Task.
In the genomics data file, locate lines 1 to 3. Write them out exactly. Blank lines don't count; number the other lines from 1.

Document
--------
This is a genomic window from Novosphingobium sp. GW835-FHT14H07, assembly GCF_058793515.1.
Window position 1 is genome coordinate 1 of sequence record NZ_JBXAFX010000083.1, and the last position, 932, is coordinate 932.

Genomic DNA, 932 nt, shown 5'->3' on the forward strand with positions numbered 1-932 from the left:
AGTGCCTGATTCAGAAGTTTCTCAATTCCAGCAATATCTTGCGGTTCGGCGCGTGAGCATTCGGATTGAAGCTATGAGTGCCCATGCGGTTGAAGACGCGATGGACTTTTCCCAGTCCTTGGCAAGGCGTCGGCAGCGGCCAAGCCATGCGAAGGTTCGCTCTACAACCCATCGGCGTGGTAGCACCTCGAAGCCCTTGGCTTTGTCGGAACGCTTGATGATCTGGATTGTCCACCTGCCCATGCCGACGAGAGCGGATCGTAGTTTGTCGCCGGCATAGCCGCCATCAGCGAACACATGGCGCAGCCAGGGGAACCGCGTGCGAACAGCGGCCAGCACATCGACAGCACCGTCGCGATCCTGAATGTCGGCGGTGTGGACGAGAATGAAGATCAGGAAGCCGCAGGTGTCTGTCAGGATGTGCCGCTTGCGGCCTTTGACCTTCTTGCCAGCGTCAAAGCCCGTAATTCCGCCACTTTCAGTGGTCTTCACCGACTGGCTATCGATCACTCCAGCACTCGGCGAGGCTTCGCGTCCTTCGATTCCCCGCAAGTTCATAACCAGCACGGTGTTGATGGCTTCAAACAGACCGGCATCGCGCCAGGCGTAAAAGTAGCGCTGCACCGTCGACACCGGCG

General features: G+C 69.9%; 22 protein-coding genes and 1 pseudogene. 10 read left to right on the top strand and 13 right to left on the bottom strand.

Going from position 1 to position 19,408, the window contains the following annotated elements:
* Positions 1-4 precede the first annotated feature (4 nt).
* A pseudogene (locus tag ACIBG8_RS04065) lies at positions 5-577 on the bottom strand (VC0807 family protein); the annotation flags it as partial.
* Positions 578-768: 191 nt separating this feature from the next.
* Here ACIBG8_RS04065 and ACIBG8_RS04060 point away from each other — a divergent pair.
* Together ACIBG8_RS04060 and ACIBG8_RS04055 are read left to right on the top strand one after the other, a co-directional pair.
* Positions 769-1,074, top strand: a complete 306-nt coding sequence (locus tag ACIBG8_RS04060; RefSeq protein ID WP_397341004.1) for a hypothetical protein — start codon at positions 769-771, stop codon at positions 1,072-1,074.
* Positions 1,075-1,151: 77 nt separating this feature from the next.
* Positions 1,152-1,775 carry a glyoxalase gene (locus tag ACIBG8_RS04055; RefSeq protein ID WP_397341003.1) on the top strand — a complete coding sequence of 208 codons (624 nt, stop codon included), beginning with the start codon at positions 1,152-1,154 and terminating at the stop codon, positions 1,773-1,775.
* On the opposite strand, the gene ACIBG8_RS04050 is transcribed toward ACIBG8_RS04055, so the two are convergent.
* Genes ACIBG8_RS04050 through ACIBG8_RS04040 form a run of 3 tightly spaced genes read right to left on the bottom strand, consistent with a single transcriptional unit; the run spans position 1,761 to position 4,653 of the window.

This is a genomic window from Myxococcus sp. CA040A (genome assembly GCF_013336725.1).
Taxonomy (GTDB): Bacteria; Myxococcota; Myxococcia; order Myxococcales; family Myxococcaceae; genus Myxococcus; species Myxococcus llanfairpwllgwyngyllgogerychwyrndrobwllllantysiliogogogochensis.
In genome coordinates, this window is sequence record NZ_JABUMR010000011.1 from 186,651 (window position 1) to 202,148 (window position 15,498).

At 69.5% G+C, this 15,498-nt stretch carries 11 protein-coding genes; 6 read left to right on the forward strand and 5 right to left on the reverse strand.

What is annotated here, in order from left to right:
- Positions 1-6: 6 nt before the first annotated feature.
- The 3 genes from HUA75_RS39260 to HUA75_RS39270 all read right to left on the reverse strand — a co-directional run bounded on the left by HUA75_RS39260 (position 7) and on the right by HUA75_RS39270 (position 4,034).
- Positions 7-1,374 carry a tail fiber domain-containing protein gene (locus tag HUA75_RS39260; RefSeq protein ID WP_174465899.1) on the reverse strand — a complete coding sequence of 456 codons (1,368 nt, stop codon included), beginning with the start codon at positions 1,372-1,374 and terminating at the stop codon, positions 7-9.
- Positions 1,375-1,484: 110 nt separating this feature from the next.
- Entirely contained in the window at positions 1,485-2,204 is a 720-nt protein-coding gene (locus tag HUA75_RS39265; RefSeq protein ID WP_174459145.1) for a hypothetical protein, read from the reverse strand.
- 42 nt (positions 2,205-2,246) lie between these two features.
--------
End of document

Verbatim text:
This is a genomic window from Novosphingobium sp. GW835-FHT14H07, assembly GCF_058793515.1.
Window position 1 is genome coordinate 1 of sequence record NZ_JBXAFX010000083.1, and the last position, 932, is coordinate 932.

Genomic DNA, 932 nt, shown 5'->3' on the forward strand with positions numbered 1-932 from the left: